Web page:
BC communities are taking innovative approaches to agriculture planning with the help of $252,773 from the Investment Agriculture Foundation of BC.
IAFBC’s Local Government Partnership Program awarded eight local governments $252,773 in July for agricultural planning and implementation. While four of the recipients will use the funds to create or update agricultural plans, others are taking a slightly different approach.
Tsawwassen First Nation is the fist Indigenous government to receive funding through the program, which was open to First Nations for the first time this year.
TFN will conduct a community farm pilot on an acre of the 800-plus acres of agricultural land it received when its treaty took effect in 2009. The pilot builds on its 2013 agricultural plan and was identified as one of four priorities in its 2020 agricultural business plan. The pilot aims to build capacity and food security.
Alberni-Clayoquot Regional District will be looking at ways to bring Indigenous perspectives into its existing food and agriculture planning processes. It adopted an agricultural plan in 2011.
IAFBC funds will also support an Islands Trust review of farming regulations on Denman Island, which completed an agricultural strategy in 2011 and a farm plan in 2012.
Township of Spallumcheen is creating an agricultural industry plan for its southeast sector to augment its 2006 agricultural plan.
Four regional districts have received funding to create or update agricultural plans. Plans will be created for the Cariboo Regional District and the Lower Columbia region in the Regional District of Kootenay Boundary. Comox Valley and Central Okanagan regional districts will be reviewing and updating their existing plans, prepared in 2002 and 2005, respectively.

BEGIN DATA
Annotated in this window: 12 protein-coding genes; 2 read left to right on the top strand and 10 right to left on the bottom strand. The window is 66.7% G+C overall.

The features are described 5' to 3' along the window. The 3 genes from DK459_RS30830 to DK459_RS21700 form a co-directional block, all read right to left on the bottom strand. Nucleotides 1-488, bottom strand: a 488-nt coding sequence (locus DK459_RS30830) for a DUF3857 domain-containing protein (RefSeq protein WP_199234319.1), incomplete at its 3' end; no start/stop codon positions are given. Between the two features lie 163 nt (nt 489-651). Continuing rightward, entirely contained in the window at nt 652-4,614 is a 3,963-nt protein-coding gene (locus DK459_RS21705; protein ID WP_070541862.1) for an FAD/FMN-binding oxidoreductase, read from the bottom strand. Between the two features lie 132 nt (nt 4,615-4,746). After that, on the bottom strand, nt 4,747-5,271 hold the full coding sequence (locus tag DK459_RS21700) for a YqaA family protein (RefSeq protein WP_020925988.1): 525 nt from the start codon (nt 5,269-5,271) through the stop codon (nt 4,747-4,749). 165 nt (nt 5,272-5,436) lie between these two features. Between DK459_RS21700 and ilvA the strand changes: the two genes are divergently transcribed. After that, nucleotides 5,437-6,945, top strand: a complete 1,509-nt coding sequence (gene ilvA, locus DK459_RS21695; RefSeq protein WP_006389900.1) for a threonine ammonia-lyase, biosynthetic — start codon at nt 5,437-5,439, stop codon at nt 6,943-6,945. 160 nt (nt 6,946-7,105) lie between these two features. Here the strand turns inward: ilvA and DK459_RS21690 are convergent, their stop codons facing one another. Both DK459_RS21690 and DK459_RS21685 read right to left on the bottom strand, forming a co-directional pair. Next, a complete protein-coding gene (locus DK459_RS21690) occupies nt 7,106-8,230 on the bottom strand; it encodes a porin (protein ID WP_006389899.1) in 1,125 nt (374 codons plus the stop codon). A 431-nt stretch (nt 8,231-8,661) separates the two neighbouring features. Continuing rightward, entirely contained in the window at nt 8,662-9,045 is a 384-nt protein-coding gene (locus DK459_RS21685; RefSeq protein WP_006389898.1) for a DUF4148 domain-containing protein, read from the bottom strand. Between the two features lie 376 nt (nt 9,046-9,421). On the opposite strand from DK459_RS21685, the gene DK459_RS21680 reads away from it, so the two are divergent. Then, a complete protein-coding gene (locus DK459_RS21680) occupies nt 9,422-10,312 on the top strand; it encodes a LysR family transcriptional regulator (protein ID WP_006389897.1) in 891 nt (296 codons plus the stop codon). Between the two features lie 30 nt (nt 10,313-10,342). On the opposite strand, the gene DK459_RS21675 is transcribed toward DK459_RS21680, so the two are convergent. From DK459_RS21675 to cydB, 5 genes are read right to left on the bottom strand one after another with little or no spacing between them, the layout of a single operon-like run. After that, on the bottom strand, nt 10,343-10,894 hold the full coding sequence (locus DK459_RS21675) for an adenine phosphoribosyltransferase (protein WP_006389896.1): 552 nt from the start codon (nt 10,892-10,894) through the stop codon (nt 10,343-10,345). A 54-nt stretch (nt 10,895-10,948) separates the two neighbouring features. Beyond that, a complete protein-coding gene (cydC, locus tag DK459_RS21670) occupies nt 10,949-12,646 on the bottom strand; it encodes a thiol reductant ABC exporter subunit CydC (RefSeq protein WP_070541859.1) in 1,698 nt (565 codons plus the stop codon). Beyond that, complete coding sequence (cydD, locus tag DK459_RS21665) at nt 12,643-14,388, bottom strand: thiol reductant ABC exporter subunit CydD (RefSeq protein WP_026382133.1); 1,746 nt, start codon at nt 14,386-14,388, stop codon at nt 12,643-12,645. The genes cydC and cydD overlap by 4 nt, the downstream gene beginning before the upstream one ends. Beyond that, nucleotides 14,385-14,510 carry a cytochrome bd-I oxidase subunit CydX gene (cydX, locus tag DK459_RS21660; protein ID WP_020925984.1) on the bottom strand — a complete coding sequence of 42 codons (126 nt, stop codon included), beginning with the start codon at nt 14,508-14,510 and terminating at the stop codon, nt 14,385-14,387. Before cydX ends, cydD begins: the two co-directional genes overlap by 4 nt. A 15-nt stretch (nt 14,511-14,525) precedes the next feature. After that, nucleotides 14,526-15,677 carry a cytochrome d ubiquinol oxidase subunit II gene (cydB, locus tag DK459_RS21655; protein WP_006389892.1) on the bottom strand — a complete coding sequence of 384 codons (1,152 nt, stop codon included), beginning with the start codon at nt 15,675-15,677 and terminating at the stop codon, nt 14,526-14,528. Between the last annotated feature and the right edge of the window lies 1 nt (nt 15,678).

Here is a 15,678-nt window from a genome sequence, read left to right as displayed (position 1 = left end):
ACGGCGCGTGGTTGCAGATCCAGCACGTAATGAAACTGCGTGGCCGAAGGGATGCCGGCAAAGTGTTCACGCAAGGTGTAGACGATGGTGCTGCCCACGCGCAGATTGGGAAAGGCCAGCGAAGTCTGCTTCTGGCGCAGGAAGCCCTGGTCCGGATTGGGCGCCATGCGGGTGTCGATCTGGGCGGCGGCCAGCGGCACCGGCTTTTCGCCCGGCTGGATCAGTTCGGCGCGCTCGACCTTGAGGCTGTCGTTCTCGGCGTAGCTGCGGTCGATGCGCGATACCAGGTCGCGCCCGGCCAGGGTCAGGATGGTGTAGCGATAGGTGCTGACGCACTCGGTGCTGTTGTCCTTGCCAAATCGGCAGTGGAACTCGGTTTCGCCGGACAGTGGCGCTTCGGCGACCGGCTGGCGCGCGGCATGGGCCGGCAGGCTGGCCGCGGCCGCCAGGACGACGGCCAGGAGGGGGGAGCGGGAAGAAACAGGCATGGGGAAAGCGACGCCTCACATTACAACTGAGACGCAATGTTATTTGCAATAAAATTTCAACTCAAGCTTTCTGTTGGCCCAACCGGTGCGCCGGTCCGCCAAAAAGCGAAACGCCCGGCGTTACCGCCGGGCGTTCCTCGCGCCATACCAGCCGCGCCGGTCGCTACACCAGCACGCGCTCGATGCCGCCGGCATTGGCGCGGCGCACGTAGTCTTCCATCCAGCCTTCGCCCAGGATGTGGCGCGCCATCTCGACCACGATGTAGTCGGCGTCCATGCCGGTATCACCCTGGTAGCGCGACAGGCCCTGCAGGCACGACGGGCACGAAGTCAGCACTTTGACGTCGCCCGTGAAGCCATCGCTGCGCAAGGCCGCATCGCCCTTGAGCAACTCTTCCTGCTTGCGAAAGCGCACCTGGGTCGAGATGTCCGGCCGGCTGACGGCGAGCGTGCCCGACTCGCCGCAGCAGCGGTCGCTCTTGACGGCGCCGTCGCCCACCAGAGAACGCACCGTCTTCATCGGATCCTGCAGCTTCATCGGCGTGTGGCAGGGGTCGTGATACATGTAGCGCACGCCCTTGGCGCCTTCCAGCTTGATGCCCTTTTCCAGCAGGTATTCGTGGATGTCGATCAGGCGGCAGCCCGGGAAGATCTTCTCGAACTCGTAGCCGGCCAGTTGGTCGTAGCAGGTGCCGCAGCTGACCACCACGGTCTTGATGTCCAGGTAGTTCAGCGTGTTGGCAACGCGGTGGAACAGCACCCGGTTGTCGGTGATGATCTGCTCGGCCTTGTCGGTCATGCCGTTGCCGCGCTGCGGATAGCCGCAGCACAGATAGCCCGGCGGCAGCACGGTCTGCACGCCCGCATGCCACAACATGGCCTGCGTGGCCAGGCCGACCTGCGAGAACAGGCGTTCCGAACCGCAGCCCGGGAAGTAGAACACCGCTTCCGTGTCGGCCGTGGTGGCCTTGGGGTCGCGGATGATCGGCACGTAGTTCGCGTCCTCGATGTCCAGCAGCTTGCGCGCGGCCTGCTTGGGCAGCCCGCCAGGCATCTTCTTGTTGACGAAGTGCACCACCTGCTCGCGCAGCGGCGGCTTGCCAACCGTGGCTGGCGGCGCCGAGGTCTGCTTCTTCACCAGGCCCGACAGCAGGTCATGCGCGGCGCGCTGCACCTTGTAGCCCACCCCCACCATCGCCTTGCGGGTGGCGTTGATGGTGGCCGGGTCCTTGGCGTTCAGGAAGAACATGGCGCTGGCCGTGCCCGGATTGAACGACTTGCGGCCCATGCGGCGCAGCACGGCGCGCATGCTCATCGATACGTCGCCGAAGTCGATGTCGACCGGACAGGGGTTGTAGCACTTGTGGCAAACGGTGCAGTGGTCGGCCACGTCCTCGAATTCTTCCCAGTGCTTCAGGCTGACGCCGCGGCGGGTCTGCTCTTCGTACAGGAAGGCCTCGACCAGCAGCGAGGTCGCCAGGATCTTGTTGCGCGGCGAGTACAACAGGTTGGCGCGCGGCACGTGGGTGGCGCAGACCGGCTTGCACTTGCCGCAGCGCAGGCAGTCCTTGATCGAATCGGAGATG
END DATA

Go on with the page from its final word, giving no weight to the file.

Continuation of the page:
“This is a great crop of local government projects,” says IAFBC chair Jack DeWit. “Agricultural planning is vital at all levels of government, especially for regional districts, municipalities, First Nations, and other local governments. It’s so important to provide funding for planning at that local level to ensure the success of agriculture across our province, for everyone’s benefit.”
IAFBC relaunched the Local Government Partnership Program in April after a two-year hiatus. Since the first round was fully allocated, a second intake for up to $250,000 in funding is set for this fall.
The funding is through the Agri-Food Futures Fund, with the federal and provincial governments created in 2001 to finance development activities across a broad range of sectors. The trust managing the fund winds up in 2022, meaning the remaining funds must be allocated before then.